Parenting

8 Tips for Parents Whose Kids Want to Join the Military

We thought for years our son would be involved in law enforcement. All of his games and movies and books revolved around the good guys protecting the innocent from the bad guys. One day when he was 16 I said, “well, you graduate in about a year and a half, have you given more thought to what kind of career you want to pursue?” He gave me a very steady gaze and clearly said, “Yes, I want to be a Marine. I want to be an infantryman.” Wow. I did not see that coming!

I gulped and said, “OK, are you sure about the Marines? How about Army, Navy, Air Force? Coast Guard? We love all five branches of the service around here, ya know.” The boy turned his nose up at all of them.

“Hmmm. How about the Reserves? You can still be a Marine, but as a reservist,” I said. “Daddy, it’s full-time active duty all the way as a Marine … or nothing!” OK, I knew my son well enough to know when his mind was made up. I said, “All right then, when you are 17 in a month, you can sign up with the signature of one parent. But you know how it works in our family … ya gotta get the signature of TWO parents. So, you have to have this conversation with Mom.”

And so he did. When my wife heard him out, she said, “Well, I knew this when you came out of the womb. You’ve always been the warrior of the family. You were born for this. Let’s go.” And so we went together as a family to go see the Marine recruiter.

That was over six years ago. He served well, earned the Combat Action Ribbon, became a sergeant, and safely came home (thank God). He has learned and we have learned. So, for any parents who are about to go through this, here are just a few tips to help your son or daughter in their service in the US military.

1. Tell them the truth.

Life is not the movie. Whatever “moto” (“motivational”) movies you see … life ain’t like that. At all. War is not glorious, and not all wounds heal.

The US military, as fine as it is, is still just a slice of society … and you get all kinds in there. Not everyone is Audie Murphy or Chris Kyle or whoever your hero is. There are wonderful people there, and there are people who will stab you in the back. And there are plenty of people who are just sort of in between … depending on the day of the week, sometimes.

You are signing up to serve for several years. You will have days you hate. You cannot back out of this. You will have to stick to it.

It is the job of the recruiters to sell. We liked the recruiters. We had them over to eat with us. But we also asked many probing questions. I don’t believe they lied to us, but I think sometimes they did not have all the correct information. Some of the things they said would happen didn’t happen. Make sure your son or daughter knows that all that glitters is not gold.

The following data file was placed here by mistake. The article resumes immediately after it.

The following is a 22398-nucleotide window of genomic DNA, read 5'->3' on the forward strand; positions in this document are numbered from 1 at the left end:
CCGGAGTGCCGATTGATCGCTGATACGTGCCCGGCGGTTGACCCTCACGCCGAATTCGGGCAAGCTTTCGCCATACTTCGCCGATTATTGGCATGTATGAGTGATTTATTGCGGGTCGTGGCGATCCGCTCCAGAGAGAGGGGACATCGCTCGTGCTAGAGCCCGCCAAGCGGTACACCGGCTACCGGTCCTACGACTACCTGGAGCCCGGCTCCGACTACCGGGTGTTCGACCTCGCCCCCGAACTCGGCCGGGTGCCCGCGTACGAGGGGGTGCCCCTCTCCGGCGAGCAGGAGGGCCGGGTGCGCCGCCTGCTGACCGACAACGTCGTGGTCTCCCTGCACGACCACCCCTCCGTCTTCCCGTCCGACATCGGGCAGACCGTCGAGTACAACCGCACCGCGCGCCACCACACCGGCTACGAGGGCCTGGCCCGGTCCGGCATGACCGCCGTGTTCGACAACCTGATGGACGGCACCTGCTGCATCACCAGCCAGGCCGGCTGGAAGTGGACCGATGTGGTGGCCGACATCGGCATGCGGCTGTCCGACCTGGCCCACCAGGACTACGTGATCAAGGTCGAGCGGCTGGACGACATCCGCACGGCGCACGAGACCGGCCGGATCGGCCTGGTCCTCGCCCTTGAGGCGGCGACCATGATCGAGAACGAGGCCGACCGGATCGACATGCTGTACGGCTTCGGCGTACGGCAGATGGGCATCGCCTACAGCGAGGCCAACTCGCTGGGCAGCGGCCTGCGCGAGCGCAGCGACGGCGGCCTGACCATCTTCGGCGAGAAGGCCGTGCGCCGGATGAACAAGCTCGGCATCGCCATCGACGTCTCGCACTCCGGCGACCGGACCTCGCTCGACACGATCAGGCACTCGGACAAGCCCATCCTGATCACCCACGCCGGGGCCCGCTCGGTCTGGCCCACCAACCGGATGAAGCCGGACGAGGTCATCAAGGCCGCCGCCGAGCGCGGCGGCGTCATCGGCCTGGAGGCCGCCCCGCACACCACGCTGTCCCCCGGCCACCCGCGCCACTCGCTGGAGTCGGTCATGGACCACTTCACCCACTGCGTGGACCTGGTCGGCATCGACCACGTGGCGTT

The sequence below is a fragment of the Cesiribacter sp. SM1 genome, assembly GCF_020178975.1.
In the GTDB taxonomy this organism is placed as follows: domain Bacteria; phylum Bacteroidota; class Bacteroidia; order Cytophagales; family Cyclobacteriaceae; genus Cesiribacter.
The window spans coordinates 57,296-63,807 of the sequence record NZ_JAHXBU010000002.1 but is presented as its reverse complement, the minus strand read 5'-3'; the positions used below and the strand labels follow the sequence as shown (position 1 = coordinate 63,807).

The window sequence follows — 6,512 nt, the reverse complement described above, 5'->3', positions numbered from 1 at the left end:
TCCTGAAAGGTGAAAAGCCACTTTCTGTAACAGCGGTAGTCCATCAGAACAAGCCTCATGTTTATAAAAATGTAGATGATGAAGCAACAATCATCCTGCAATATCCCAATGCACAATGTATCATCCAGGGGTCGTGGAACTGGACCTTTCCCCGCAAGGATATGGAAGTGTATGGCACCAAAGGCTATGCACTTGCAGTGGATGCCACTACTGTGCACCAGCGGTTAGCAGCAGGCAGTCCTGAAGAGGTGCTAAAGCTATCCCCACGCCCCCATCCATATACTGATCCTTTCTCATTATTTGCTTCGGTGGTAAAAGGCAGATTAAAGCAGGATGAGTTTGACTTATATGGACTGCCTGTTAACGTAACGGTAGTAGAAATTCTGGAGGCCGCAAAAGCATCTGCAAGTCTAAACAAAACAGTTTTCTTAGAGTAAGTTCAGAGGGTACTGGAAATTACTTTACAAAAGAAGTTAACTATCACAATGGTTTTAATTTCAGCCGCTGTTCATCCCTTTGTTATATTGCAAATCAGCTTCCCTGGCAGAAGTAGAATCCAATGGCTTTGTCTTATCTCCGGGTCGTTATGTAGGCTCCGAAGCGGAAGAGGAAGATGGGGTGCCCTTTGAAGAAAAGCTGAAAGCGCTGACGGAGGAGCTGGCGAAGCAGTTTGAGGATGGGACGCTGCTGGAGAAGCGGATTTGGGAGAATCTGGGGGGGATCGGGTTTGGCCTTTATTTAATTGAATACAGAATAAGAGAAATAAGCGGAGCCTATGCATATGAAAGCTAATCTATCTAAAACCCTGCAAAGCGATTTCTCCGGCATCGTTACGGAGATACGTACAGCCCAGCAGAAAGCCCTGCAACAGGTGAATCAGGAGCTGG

2. Ask about alternatives.

What if they don’t get in the military? What if there is an accident and they are forced out of the military? What is Plan B? Someone told me years ago, “Always have a back-up.”

Great, you want to be a mechanic in the Air Force or fire Tomahawk cruise missiles in the Navy or be an Army Ranger. That’s all wonderful! But what if it doesn’t happen? What are your back-up plans? Have a plan A, B, C, and maybe even a D.

3. Be there for him or her.

I don’t mean we should be “helicopter parents” It’s kinda hard for parents to hang around a military base anyway, but be there emotionally, verbally (on the phone or social media), and physically whenever it is a really important event. We were with our son right up until the time he went off to Parris Island.

Man, those thirteen weeks of basic training were awful for the parents too! But we sure loved those letters, and he kept all the ones we sent him. What a proud day it was when the whole family was there, cheering him on at his graduation! Then off to the School of Infantry where we saw a brief graduation ceremony a few months later.

I think one of the worst days of our lives was the day he and his company were deployed. It was our wedding anniversary! But we stayed up all night in the parking lot of Camp LeJeune with the hundreds of Marines and all the other families.

What shocked me was that so many of the Marines … these 18 year old men … were ALONE! Their parents were not there! Where were they? Many of these young men just “gravitated” over to my wife and me and hung around us, quietly laughing and joking and talking about whatever … until the trucks and buses arrived as the sun came up. Everyone said their final good-byes, the sergeants and officers counted off the weapons for the last time, and the Marines got on the buses.